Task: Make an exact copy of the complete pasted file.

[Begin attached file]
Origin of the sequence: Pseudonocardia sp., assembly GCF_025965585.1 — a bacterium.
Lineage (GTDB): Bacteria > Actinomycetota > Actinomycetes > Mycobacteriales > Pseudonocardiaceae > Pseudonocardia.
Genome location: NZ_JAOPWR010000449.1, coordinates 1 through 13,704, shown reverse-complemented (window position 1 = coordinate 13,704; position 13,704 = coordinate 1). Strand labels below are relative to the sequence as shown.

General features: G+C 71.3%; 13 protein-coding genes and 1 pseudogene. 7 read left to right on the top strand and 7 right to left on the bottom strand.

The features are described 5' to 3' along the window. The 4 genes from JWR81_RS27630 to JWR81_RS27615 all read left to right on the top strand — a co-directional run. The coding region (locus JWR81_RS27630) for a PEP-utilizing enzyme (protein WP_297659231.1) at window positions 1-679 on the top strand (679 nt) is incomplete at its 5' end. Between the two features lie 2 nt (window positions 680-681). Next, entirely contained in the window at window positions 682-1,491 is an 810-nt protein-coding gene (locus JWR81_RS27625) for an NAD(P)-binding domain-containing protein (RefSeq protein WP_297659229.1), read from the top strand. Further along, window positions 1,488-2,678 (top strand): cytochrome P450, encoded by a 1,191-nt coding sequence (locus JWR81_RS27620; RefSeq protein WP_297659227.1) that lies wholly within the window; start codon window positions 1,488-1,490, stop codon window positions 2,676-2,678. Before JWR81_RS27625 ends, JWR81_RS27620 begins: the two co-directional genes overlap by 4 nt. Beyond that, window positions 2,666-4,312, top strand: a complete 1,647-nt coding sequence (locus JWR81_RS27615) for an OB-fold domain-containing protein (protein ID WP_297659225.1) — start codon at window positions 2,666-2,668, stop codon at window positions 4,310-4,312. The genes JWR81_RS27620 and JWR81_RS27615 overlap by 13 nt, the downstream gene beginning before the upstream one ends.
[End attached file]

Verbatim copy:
Origin of the sequence: Pseudonocardia sp., assembly GCF_025965585.1 — a bacterium.
Lineage (GTDB): Bacteria > Actinomycetota > Actinomycetes > Mycobacteriales > Pseudonocardiaceae > Pseudonocardia.
Genome location: NZ_JAOPWR010000449.1, coordinates 1 through 13,704, shown reverse-complemented (window position 1 = coordinate 13,704; position 13,704 = coordinate 1). Strand labels below are relative to the sequence as shown.

General features: G+C 71.3%; 13 protein-coding genes and 1 pseudogene. 7 read left to right on the top strand and 7 right to left on the bottom strand.

The features are described 5' to 3' along the window. The 4 genes from JWR81_RS27630 to JWR81_RS27615 all read left to right on the top strand — a co-directional run. The coding region (locus JWR81_RS27630) for a PEP-utilizing enzyme (protein WP_297659231.1) at window positions 1-679 on the top strand (679 nt) is incomplete at its 5' end. Between the two features lie 2 nt (window positions 680-681). Next, entirely contained in the window at window positions 682-1,491 is an 810-nt protein-coding gene (locus JWR81_RS27625) for an NAD(P)-binding domain-containing protein (RefSeq protein WP_297659229.1), read from the top strand. Further along, window positions 1,488-2,678 (top strand): cytochrome P450, encoded by a 1,191-nt coding sequence (locus JWR81_RS27620; RefSeq protein WP_297659227.1) that lies wholly within the window; start codon window positions 1,488-1,490, stop codon window positions 2,676-2,678. Before JWR81_RS27625 ends, JWR81_RS27620 begins: the two co-directional genes overlap by 4 nt. Beyond that, window positions 2,666-4,312, top strand: a complete 1,647-nt coding sequence (locus JWR81_RS27615) for an OB-fold domain-containing protein (protein ID WP_297659225.1) — start codon at window positions 2,666-2,668, stop codon at window positions 4,310-4,312. The genes JWR81_RS27620 and JWR81_RS27615 overlap by 13 nt, the downstream gene beginning before the upstream one ends.